MB1: I think it might sort of standardise the advice they’re given, that’s I think the main advantage. Because at the moment they get very conflicting advice depending on which doctors they see, so I think it would be a way of standardising them.
MB3: At least with a site like that [the decision aid] you know what’s on it, whereas some of the things they look at …Yeah, some of the questions, I say ‘Where on earth did you get that from?’(Hospital midwives)
Another valuable facilitator to implementation, raised within five of the six focus groups, was the potential for the decision aids to empower women, by helping them to think more carefully about the decision regarding mode of next delivery, to process and organise their thoughts, to stimulate questions and enable them to reach a decision that is best for them. In turn, this might result in greater satisfaction among women regarding the decision that is made. Participants from four of the groups also thought the aids would be a good educational aid and resource for professionals, similarly stimulating them to be more systematic in their use of information regarding birth options after caesarean section.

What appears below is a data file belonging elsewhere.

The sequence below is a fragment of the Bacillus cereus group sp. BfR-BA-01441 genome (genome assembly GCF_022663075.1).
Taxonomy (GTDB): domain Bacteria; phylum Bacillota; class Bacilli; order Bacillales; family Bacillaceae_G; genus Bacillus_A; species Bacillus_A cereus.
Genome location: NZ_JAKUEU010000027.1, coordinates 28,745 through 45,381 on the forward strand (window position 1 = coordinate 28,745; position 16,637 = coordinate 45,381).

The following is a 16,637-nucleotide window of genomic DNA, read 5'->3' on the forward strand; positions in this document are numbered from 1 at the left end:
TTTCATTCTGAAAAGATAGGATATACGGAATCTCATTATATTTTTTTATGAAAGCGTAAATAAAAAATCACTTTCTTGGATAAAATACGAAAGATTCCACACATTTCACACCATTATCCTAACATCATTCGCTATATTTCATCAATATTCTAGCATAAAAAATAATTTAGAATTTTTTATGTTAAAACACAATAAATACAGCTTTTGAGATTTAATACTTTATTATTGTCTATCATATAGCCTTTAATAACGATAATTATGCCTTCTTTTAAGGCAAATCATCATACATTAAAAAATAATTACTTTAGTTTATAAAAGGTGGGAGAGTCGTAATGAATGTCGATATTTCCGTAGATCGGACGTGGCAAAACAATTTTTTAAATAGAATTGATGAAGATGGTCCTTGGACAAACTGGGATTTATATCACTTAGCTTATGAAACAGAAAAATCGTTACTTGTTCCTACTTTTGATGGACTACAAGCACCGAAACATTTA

DA2: It’s systematically going through everything, isn’t it? Whereas we may not do that, we may be more biased
DA1: Partly it’s useful, because it just makes women think a lot about the decision, isn’t it? Cos I think sometimes women don’t think enough about the decision, so some of its usefulness is actually just in time spent thinking. (Obstetricians)